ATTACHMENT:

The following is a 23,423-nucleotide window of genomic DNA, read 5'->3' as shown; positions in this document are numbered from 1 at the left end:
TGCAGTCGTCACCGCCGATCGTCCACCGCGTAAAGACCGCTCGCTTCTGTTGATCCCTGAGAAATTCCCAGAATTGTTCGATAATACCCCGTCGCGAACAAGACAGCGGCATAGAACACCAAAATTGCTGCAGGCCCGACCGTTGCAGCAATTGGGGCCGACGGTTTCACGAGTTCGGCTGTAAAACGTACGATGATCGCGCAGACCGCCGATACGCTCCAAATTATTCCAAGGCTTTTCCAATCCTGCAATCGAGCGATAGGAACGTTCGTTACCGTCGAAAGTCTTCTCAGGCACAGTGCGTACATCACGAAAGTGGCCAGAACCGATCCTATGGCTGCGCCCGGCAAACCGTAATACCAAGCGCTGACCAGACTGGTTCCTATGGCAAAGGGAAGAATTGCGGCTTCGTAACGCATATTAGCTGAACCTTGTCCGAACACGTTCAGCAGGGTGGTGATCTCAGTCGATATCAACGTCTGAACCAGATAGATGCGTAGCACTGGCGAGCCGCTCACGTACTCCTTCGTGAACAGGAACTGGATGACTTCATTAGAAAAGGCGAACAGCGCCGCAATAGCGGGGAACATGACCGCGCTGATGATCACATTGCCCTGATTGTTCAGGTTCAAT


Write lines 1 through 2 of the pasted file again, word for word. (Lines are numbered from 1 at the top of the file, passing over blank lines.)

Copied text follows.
The following is a 23,423-nucleotide window of genomic DNA, read 5'->3' as shown; positions in this document are numbered from 1 at the left end:
TGCAGTCGTCACCGCCGATCGTCCACCGCGTAAAGACCGCTCGCTTCTGTTGATCCCTGAGAAATTCCCAGAATTGTTCGATAATACCCCGTCGCGAACAAGACAGCGGCATAGAACACCAAAATTGCTGCAGGCCCGACCGTTGCAGCAATTGGGGCCGACGGTTTCACGAGTTCGGCTGTAAAACGTACGATGATCGCGCAGACCGCCGATACGCTCCAAATTATTCCAAGGCTTTTCCAATCCTGCAATCGAGCGATAGGAACGTTCGTTACCGTCGAAAGTCTTCTCAGGCACAGTGCGTACATCACGAAAGTGGCCAGAACCGATCCTATGGCTGCGCCCGGCAAACCGTAATACCAAGCGCTGACCAGACTGGTTCCTATGGCAAAGGGAAGAATTGCGGCTTCGTAACGCATATTAGCTGAACCTTGTCCGAACACGTTCAGCAGGGTGGTGATCTCAGTCGATATCAACGTCTGAACCAGATAGATGCGTAGCACTGGCGAGCCGCTCACGTACTCCTTCGTGAACAGGAACTGGATGACTTCATTAGAAAAGGCGAACAGCGCCGCAATAGCGGGGAACATGACCGCGCTGATGATCACATTGCCCTGATTGTTCAGGTTCAAT